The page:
This is a UK citizen, and they made an online purchase of … some sort of luxury good, I don’t know exactlyThey indicated that their purchase was about 300 euros and then the tax on that was equivalent to 120 pounds. Significant. And it was exacerbated clearly because of Brexit. But it’s also as a result of some of these digital service tax initiatives. 

Matthew DeMello: Are multinationals getting concerned about these digital services taxes? 

Mimi Song: Absolutely. I think this changes everything. And ultimately, they’re going to be paying very close attention to this in terms of the logistics alone. That’s going to be complicated. And you’re already talking about a very complex tax systemand don’t forget the digital services tax and all the implications. 

This could also have implications with respect to aligning it with the transfer pricing policies. And [whether] this is actually a consumer tax? Is it a corporate tax? Does it go above the line, below the line? How does this impact the underlying prices? 

I have to tell you at the end of the day, the people who are going to be paying this tax [are] not necessarily the multinationals, but [is] really the consumer. I think that’s going to be a huge challenge. 

You know, I was thinking about this and this brings up a good point. Because when we think about the application of Pillar One and Pillar Two on a global basis, this concept of creating a global consensus framework for the tax system it’s the prisoner’s dilemma!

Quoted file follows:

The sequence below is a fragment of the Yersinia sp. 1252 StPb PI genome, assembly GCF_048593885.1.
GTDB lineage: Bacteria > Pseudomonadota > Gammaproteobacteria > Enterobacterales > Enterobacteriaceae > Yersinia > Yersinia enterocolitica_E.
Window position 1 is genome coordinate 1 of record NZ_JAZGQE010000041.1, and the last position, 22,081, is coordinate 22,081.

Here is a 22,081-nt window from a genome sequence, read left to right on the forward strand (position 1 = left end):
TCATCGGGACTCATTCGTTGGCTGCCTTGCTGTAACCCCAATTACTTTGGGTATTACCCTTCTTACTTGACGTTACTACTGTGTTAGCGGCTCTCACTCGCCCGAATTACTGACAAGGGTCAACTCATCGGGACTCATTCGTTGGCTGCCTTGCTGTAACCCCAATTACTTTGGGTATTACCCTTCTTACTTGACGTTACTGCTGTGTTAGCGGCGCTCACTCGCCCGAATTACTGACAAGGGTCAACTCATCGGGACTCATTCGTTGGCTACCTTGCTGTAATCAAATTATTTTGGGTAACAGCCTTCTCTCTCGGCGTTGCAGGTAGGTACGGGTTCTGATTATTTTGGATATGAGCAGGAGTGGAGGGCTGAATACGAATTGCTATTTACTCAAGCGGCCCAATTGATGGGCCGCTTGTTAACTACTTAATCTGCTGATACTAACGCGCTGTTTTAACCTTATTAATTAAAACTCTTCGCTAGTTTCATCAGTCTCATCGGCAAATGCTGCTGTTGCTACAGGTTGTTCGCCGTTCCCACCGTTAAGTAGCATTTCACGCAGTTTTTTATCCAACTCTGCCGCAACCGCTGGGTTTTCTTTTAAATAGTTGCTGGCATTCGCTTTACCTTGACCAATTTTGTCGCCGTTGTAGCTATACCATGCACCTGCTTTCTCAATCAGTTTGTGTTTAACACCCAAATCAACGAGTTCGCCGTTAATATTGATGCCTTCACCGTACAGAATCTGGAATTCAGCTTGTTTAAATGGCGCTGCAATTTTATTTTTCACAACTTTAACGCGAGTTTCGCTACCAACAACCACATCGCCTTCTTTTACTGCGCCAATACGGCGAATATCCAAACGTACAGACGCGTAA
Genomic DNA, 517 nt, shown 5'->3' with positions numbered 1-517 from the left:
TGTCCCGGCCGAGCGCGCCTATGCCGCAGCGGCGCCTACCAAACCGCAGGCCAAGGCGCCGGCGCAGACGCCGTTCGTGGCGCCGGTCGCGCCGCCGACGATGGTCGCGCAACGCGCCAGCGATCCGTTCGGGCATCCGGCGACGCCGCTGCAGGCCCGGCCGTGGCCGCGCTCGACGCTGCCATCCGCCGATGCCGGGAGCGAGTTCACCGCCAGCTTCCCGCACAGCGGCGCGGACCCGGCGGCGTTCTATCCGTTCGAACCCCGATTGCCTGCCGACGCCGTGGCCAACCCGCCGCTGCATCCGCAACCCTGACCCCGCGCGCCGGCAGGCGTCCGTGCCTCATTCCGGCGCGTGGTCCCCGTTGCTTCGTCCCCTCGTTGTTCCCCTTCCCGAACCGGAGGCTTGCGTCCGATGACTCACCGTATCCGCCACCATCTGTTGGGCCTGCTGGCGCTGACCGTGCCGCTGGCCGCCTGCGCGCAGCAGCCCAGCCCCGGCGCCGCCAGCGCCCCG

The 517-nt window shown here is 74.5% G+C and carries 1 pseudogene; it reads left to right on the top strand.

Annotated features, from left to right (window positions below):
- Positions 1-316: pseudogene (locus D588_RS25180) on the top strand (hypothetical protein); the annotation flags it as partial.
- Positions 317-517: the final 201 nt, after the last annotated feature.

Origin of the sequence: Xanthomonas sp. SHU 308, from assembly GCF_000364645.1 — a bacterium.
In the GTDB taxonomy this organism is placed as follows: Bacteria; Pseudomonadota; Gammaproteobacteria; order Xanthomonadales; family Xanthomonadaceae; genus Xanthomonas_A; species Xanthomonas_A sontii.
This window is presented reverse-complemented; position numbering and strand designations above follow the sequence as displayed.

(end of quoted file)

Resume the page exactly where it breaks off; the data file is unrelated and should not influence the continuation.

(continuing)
Because if just one jurisdiction decides to deviate from the plan, they could make out like a bandit [Matt laughs]. I was just thinking about it and I was like, wow, it’s the prisoner’s dilemma. And that’s the challenge we’re facing right now. So hopefully we can all agree to not say anything [Mimi laughs]. 

Matthew DeMello: And so, to salute Mr. Nash, the founder of game th “Time for some game theory!” 

Mimi Song: That’s right. So nobody plead guilty. 

Matthew DeMello: GILTI, no one plead guilty! 

Mimi Song: No one plead guilty. That’s right. 

Matthew DeMello: I was almost tempted when you had mentioned before about whether or not this tends to get labeled as home countries, just being US-based tech companies. And of course, that’s a majority 

For a very nuanced answer that I really thought was illuminatingon the Dr. Lorraine Eden episode we just had not too long ago, when I asked her about that directly. I was pretty frank about it. I was like, I hear this colloquially, it’s just code for the United States. [Mimi laughs.] 

And for the purposes of this podcast and keeping things short, that makes a lot of sense to summarize it there. But if I can point everybody to a very, very nuanced answer that I think is very illuminating on that point, [it’s in] that episode.